Why an industrial compilation, assembled and co-produced by Alternative Press magazine head Mike Shea and editor Jason Pettigrew? Well, why not? The magazine devoted a lot of head and page space to the genre long before and long after Rolling Stone was publishing cheeky nine inch nails reviews with up-to-the-minute reports on the music’s dangerous flirtation with self-parody. In fact, 1995 is where the timeline on this studious narrative ends – with nine inch nails’ "Gave Up." But since it’s 1999, Industrial Strength Machine Music picks a relatively quiet time in the mainstream (Haven’t heard Trent Reznor on the radio lately, have you?) to contemplate the origins of rock’s strange cousin – the Radio Shack geek who threw a power drill in the FM family picnic with self-consumed audio terror and clanking Joy Division covers.
The industrial story begins with Throbbing Gristle’s "Hamburger Lady" poised to smack a listener in the skull with an ambivalent, gruesome drone created by obscure legend (circa 1975) Genesis P-Orridge. Bloody hell, you know you’ve heard that name somewhere before. If only you could put your finger on it.
Well, let AP do the work for you – from the disco clatter of "Kooler Than Jesus (Electric Messiah Mix)" by My Life With The Thrill Kill Kult to lofty references to the Italian Futurists and John Cage found in the liner notes. A quick, ear-blistering education in industrial music must be the objective behind lining up Cabaret Voltaire’s "Nag Nag Nag," Einsturzende Neubauten’s "Yu Gung (Futter Mein Ego)" and "Anything (Viva)" by Jim Thirlwell in one of his many macabre manifestations, Scraping Foetus off the Wheel. Making noise out of music and music out of noise have fused to become one, just as experiencing terror and evoking it are indistinguishable in Ministry’s "Stigmata" and the aforementioned "Anything (Viva)," which confesses to yet another paradoxical and self-indulgent industrial conundrum. That is, industrial artists want to share their isolation with a one-way transmission. Thirlwell confesses to that selfish desire when he growls, "It takes two to tangle, but one to come."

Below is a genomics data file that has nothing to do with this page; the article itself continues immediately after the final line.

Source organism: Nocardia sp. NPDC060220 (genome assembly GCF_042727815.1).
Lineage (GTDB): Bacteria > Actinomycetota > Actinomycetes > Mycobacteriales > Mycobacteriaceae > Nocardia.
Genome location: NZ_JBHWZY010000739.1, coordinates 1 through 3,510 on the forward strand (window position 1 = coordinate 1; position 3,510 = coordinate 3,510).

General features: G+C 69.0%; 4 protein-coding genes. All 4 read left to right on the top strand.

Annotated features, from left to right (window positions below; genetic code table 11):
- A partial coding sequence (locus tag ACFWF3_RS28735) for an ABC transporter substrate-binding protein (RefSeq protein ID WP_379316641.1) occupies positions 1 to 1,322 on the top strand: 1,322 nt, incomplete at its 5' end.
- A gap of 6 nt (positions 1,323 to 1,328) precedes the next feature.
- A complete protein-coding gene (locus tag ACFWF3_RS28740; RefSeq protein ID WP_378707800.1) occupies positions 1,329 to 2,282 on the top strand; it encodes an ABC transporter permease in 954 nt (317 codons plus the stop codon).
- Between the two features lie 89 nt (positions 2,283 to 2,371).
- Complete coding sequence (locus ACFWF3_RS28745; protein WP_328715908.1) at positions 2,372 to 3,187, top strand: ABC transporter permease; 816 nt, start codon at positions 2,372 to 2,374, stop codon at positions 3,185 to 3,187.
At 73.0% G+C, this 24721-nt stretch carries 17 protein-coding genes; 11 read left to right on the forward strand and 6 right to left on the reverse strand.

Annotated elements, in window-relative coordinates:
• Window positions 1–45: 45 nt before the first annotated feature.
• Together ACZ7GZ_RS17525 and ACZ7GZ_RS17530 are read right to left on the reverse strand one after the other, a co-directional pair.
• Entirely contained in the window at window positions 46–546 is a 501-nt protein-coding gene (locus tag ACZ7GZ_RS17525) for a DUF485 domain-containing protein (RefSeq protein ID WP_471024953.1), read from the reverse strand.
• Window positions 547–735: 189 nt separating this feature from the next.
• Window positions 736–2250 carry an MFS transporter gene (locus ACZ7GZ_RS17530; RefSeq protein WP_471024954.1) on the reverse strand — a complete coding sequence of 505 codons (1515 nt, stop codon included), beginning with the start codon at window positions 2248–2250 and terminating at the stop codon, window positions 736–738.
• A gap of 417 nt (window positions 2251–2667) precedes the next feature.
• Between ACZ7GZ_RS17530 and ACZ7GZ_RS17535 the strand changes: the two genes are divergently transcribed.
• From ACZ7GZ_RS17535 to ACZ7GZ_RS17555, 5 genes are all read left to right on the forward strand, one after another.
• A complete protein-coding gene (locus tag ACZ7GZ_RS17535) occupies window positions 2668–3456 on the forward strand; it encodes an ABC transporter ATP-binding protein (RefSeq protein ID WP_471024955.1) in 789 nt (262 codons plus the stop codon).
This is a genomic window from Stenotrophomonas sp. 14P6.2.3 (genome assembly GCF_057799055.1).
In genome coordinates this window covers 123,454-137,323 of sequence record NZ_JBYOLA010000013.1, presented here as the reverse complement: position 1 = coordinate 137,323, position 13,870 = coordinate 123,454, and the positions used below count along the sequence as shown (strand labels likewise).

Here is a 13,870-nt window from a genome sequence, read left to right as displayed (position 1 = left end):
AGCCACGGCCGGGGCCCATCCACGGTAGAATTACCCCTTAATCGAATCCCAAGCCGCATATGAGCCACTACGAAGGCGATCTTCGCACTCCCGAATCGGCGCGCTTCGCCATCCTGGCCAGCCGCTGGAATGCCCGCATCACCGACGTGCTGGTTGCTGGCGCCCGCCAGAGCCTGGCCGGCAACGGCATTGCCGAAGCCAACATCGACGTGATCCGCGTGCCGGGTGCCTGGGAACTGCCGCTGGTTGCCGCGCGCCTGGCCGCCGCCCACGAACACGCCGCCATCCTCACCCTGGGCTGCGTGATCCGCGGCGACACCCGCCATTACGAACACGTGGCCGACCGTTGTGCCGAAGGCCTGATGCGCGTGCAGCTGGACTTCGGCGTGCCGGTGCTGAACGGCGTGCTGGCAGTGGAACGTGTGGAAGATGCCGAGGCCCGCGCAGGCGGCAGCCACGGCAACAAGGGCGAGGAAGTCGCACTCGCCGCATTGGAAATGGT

It’s that sort of interesting and profoundly romantic brand of nihilism that keeps industrial music alive, albeit by artificial life-support – that machine metaphor that eats the human flesh and soul with steel jaws of absolute anxiety and longing. On the flip side of all this angst and hoopla is the temptation of dismissing the whole genre as some unfortunate genetic accident in rock – a bizarre mutant whose artistic expressions are as ordered and meaningful as a power surge at ABC Warehouse. And countering that cynicism with a closer look at the music is where AP’s documentary effort has done industrial music a far greater service than Filter or Orgy ever will.
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